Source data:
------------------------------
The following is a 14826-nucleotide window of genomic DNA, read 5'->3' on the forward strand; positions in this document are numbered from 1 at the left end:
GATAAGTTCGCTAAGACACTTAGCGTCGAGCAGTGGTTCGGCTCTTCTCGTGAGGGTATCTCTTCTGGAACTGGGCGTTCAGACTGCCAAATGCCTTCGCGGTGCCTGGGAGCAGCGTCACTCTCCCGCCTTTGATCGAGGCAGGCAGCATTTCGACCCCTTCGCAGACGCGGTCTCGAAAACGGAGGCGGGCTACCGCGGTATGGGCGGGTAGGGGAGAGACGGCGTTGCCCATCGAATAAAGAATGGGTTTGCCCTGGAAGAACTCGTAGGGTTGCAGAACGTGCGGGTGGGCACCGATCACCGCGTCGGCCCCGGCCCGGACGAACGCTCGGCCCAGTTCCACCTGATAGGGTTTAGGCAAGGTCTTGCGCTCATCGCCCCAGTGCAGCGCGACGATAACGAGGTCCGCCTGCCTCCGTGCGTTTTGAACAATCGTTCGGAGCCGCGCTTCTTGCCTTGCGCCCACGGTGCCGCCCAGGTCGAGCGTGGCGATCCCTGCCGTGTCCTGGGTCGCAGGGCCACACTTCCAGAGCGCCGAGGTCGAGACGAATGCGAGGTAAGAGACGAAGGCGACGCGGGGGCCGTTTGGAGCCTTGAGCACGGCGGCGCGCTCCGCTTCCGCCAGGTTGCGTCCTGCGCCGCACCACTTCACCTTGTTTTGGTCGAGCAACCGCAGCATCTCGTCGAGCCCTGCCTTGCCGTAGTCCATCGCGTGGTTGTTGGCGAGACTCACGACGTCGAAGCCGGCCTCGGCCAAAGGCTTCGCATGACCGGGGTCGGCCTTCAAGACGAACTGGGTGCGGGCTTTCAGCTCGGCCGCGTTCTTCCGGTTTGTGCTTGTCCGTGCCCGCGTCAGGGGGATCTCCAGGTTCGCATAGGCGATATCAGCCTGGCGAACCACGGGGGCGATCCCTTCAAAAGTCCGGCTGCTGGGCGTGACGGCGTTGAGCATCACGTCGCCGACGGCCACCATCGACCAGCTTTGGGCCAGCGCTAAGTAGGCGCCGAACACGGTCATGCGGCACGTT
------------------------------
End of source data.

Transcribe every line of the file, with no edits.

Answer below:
The following is a 14826-nucleotide window of genomic DNA, read 5'->3' on the forward strand; positions in this document are numbered from 1 at the left end:
GATAAGTTCGCTAAGACACTTAGCGTCGAGCAGTGGTTCGGCTCTTCTCGTGAGGGTATCTCTTCTGGAACTGGGCGTTCAGACTGCCAAATGCCTTCGCGGTGCCTGGGAGCAGCGTCACTCTCCCGCCTTTGATCGAGGCAGGCAGCATTTCGACCCCTTCGCAGACGCGGTCTCGAAAACGGAGGCGGGCTACCGCGGTATGGGCGGGTAGGGGAGAGACGGCGTTGCCCATCGAATAAAGAATGGGTTTGCCCTGGAAGAACTCGTAGGGTTGCAGAACGTGCGGGTGGGCACCGATCACCGCGTCGGCCCCGGCCCGGACGAACGCTCGGCCCAGTTCCACCTGATAGGGTTTAGGCAAGGTCTTGCGCTCATCGCCCCAGTGCAGCGCGACGATAACGAGGTCCGCCTGCCTCCGTGCGTTTTGAACAATCGTTCGGAGCCGCGCTTCTTGCCTTGCGCCCACGGTGCCGCCCAGGTCGAGCGTGGCGATCCCTGCCGTGTCCTGGGTCGCAGGGCCACACTTCCAGAGCGCCGAGGTCGAGACGAATGCGAGGTAAGAGACGAAGGCGACGCGGGGGCCGTTTGGAGCCTTGAGCACGGCGGCGCGCTCCGCTTCCGCCAGGTTGCGTCCTGCGCCGCACCACTTCACCTTGTTTTGGTCGAGCAACCGCAGCATCTCGTCGAGCCCTGCCTTGCCGTAGTCCATCGCGTGGTTGTTGGCGAGACTCACGACGTCGAAGCCGGCCTCGGCCAAAGGCTTCGCATGACCGGGGTCGGCCTTCAAGACGAACTGGGTGCGGGCTTTCAGCTCGGCCGCGTTCTTCCGGTTTGTGCTTGTCCGTGCCCGCGTCAGGGGGATCTCCAGGTTCGCATAGGCGATATCAGCCTGGCGAACCACGGGGGCGATCCCTTCAAAAGTCCGGCTGCTGGGCGTGACGGCGTTGAGCATCACGTCGCCGACGGCCACCATCGACCAGCTTTGGGCCAGCGCTAAGTAGGCGCCGAACACGGTCATGCGGCACGTT